I have long been fascinated by woodpeckers drumming on trees because the tree is basically an instrument. This is a good case of (1) an animal implementing an instinct and (2) the thinking required on the animal's part.
The big thing is selecting the tree. Drumming is generally considered to be the equivalent of bird song, so it proclaims a territory. So the first thing the woodpecker has to do is to pick a territory. My guess is that this is based on picking a nesting site. Given the nest site the choice of a drum tree is constrained by distance. The woodpecker cannot just go off and find a good drum tree somewhere.
A good drum tree is probably relatively rare. It is typically a standing, but still hard, dead tree with no top and little or no bark. Having rotten wood or a top or bark would all dampen the sound of the drumming. I doubt that the woodpecker tries every tree so they probably know what they are looking for by instinct, but picking the right tree is a local decision.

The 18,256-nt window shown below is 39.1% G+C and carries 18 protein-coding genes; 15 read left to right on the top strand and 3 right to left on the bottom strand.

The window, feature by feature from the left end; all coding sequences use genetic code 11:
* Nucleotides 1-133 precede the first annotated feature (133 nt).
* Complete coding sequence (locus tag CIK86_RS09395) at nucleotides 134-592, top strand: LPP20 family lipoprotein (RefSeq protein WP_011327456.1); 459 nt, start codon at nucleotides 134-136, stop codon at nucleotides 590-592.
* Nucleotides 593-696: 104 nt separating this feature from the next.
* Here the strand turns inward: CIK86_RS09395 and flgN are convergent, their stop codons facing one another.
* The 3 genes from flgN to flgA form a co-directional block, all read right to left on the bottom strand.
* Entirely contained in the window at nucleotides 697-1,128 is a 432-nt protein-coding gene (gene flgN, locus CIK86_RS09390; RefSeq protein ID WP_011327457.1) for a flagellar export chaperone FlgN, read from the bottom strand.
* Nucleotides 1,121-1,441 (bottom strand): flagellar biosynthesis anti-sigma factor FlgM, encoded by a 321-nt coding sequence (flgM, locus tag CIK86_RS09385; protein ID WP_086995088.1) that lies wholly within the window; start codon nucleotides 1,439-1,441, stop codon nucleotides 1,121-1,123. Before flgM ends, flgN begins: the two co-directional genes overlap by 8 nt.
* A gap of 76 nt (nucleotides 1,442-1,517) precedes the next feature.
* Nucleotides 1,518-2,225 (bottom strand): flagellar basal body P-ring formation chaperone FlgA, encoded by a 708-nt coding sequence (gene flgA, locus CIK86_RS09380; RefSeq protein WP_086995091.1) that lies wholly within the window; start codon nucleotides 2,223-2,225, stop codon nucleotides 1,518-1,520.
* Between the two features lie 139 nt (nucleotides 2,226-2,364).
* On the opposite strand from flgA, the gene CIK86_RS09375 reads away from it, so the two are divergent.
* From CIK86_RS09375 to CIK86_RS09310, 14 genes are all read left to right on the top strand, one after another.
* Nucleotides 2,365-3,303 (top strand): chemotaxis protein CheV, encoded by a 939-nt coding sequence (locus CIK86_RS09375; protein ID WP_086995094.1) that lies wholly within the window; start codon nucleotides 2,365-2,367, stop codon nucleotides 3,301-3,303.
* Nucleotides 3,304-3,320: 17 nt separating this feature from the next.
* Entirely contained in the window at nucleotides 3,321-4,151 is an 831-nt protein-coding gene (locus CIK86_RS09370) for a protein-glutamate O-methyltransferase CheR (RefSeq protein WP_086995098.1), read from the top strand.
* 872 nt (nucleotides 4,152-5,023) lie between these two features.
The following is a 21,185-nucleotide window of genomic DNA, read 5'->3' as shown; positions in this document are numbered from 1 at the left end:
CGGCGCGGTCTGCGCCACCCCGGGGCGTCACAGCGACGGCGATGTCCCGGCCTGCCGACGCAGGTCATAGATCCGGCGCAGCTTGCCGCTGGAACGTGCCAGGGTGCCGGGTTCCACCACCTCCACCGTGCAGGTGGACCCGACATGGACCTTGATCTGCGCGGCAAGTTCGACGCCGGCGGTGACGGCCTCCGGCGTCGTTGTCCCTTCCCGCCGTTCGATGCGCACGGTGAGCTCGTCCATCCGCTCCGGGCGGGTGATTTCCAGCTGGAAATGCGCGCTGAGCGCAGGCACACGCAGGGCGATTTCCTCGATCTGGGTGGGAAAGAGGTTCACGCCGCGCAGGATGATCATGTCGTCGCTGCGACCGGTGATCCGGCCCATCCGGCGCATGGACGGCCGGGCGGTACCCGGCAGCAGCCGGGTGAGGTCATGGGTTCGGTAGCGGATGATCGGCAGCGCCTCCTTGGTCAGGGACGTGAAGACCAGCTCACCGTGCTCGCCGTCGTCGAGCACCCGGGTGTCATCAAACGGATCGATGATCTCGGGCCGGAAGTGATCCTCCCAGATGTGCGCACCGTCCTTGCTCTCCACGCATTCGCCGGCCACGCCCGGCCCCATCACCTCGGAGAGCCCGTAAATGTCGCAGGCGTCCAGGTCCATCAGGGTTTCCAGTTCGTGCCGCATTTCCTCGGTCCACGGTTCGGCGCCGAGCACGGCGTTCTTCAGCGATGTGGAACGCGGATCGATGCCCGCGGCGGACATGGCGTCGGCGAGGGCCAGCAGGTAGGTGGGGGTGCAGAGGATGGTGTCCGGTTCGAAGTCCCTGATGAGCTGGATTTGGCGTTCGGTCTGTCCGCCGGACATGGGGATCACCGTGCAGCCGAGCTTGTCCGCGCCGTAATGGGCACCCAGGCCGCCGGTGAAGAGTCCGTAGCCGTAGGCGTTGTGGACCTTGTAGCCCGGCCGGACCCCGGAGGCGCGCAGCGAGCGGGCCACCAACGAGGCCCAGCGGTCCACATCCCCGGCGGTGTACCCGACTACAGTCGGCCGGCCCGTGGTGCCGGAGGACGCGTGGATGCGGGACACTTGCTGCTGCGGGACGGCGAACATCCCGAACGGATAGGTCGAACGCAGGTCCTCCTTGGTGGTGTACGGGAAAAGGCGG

Thus the woodpecker is solving a two variable local optimization problem, which is not simple. That is, it has to find a good drum tree that is close enough to the nest site to do the job of territorial announcement. I imagine this involves a lot of looking and testing.
If the bird uses more than one drum tree then there is also the issue of deciding which one to use at any given time. This is a separate local decision process.
It is also interesting that woodpeckers sometimes use buildings for drumming. This means that the instinct is not confined to looking for a tree. They are looking for a way to make a certain sound, which is a relatively abstract desire.
The point is that, just as with our other cases, instinct may give the woodpecker knowledge and a desire to act but local decisions are still required. Making these decisions requires thought, as well as the use of concepts.